Birch Bark Shoes
Allan "Bow" Beauchamp
|In the bush, I have found there are often times
when our survival training has gotten us out of a bad situation
and back on the brighter side of things.
I have not found a
lot of emphasis on the ability to establish some form of
footwear, whether on a temporary or more permanent solution to
In the upcoming fabrication, we will discuss a temporary
system and a permanent option.
My preference is to refer to survival concepts as options, as I
feel there is not one right answer to any problem, but many, or
a better option.
So first off, what will cause an individual in the bush to
find themselves without footwear? Listed below you will find
some circumstances that I have personally come to know as causes
for such a situation, and a solution I sought to better my
When venturing across a frozen lake, sometimes in the process
you will go through the ice and while trying to return to the
ice surface or shore, you might lose one or both boots, thus
leaving you without footwear.
You may be canoeing down a set of rapids with boots in the
bottom of the canoe or perhaps placed loosely on your feet, and
after an upset you emerge to find your canoe, gear, or footwear
going downriver doing the natural navigational thing. Also, when
traveling in the bush, you might stop at a lake and enjoy the
welcomed cool, wet water on a hot day, only to return to find
some small animal has run off with your salty-tasting footwear.
These examples and many more will, without a doubt, leave you
So, as individuals who like to spend vast amounts of time in
the bush, we must ensure our mobility, because any aspect of
bush living requires the individual to have some form of
In this writing I have outlined some options for an
individual faced with this situation.
This article I call "Birch Bark Shoes." Practicing and
understanding this technique will give you a greater awareness
as to the versatility of nature's materials. If we take the time
to understand what is available and know what options we are
trying to accomplish, we will make it.
I have found from personal experiences, being in the Northern
Bush and experiencing the wonders of nature in all four seasons,
that nature will provide all that we need, if we take the time
My hope is, with this information, one never has to be in a
predicament where they have to endure some of nature's harshest
climates without footwear.
I once tracked an individual lost in Northern Ontario. In the
early stages of disorientation this person had lost his shoes in
some mud pit prior to going deeper in the bush.
While tracking this individual for days, it had become
apparent to myself in the early stages that this individual was
having extreme difficulty, wandering aimlessly about without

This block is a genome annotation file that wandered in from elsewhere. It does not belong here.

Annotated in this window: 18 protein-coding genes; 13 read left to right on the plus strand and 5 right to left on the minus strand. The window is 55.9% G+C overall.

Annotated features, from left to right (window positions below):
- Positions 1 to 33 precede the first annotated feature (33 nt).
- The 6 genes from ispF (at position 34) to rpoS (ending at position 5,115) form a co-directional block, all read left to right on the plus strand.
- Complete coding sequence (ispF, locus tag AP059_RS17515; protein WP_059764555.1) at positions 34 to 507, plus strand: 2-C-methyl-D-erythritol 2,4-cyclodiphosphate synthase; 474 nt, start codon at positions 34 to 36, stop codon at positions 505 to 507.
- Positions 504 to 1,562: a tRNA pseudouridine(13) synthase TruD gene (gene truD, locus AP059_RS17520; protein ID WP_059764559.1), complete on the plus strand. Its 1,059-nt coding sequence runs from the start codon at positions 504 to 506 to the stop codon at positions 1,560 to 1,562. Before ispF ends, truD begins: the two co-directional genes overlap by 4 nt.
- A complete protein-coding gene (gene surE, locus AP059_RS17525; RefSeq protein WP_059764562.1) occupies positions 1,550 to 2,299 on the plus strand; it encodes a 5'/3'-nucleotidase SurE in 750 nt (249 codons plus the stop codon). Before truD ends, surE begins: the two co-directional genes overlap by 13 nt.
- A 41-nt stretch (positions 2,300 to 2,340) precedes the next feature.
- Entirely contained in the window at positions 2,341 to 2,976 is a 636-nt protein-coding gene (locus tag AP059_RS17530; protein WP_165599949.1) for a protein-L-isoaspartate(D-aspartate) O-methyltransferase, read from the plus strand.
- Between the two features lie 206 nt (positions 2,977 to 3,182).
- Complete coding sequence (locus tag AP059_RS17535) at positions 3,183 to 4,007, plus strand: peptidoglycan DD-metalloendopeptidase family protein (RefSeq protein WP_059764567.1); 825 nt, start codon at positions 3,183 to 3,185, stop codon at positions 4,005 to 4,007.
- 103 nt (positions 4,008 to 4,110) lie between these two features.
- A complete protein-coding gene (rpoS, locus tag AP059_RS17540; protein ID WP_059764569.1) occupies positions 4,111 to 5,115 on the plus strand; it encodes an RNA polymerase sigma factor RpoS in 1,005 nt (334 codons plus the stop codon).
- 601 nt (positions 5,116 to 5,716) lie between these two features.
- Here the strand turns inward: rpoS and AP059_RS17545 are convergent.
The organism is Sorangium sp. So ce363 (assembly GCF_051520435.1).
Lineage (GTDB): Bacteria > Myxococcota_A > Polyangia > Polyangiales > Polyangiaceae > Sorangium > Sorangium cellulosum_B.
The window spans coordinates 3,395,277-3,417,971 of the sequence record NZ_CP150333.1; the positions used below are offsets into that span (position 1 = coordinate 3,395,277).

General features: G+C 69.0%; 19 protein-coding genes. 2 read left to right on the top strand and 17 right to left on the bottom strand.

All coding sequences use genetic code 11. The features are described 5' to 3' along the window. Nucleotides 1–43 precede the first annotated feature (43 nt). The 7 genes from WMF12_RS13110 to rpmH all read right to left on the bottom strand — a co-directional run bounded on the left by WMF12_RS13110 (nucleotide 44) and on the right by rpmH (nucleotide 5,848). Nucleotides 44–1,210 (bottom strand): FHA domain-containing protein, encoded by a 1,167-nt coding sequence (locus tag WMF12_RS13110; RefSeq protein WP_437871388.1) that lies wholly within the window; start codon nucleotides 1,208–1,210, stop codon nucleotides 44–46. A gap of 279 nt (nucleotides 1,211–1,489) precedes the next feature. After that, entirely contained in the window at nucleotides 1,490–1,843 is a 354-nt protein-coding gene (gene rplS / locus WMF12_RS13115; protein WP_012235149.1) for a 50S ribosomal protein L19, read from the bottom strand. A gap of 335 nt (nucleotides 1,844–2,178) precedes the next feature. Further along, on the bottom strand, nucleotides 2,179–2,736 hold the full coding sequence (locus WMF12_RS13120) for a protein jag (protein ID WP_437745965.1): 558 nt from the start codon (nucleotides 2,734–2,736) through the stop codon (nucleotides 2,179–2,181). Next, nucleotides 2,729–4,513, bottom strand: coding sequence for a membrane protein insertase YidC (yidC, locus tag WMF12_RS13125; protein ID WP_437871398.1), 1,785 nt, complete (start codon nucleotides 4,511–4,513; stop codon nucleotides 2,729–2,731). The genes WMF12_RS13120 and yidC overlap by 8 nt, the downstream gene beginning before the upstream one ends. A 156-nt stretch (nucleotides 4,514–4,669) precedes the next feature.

footwear. With nature's trails and the soil releases, I came to
realize, this would become too great an obstacle for this
individual to overcome in a short period of time.
Finally, when this had become an impossible task and this
individual could venture no more (thus limiting his options for
survival), this was the end of the trail and hope for any
options. There was another instance, when I had someone call me
and ask if I would be willing to take a group into the bush.
Once in the bush, I asked everyone to remove their footwear
to see who would have an option to allow them to proceed.
I have found that many people do not usually calculate this
in to their plan of options when going into the bush, or have
come to know of some options. So what are our options?
Without an immediate solution to our being without footwear,
one must find something on a temporary basis to protect our
feet, as anyone can attest to at some time in their life, when
suddenly stepping barefoot on sharp rocks or harsh substances.
In a bush situation this is not a place to be barefoot or in
sock feet, as this will only lead to injury, pain and infection.
And if one should end up in such a situation, the rest of our
options are virtually impossible to perform, as most require
some form of mobility.
Anything temporary is just that -- temporary. But, it will
afford you the time and protection needed to stabilize your
In nature, this temporary footwear task can be accomplished
by looking around the area, first for a soft dry protective
layer to go against the foot. This will give you comfort and
distance from the ground.
Any soft items such as windblown grasses, cattail down, a
compressed hive, dry moss leaves, etc., will soften and protect
the foot. Secondly, for the outer layer and a means of engulfing
the foot, this is accomplished with sheets of birch bark, a slab
of willow bark, a woven reed or birch layered mats, any firm
encompassing material that is durable for a short time solution.
To keep these protective layers securely on the foot, any
lashing items will suffice. This can come from a belt, string,
duct tape or even a roller bandage. Maybe yarn from your sweater
woven into cordage, a spruce root, making birch bark cord and
many more options will give the securing needed.
At such time as your situation has stabilized, and you now
have the opportunity to establish more protective systems, this
is a good opportunity to start the fabrication of a permanent
Usually most individuals at this stage in their situation
seem to have lots of time. This system of constructing footwear
will allow you to maximize this time and will assist in keeping
the mind agile, but give a great sense of accomplishment when
From this technique you will have many ideas begin to form in
your mind and other comforts you can obtain in your situation,
such as birch bark sleeping bags to fill with cattail down to
sleep in instead of on the ground, birch back pack sacks to
allow you to transport forded supplies and many more ideas we
will cover later.
||These birch bark
shoes, when constructed in the fashion we will
describe, give the best comfort and mobility, as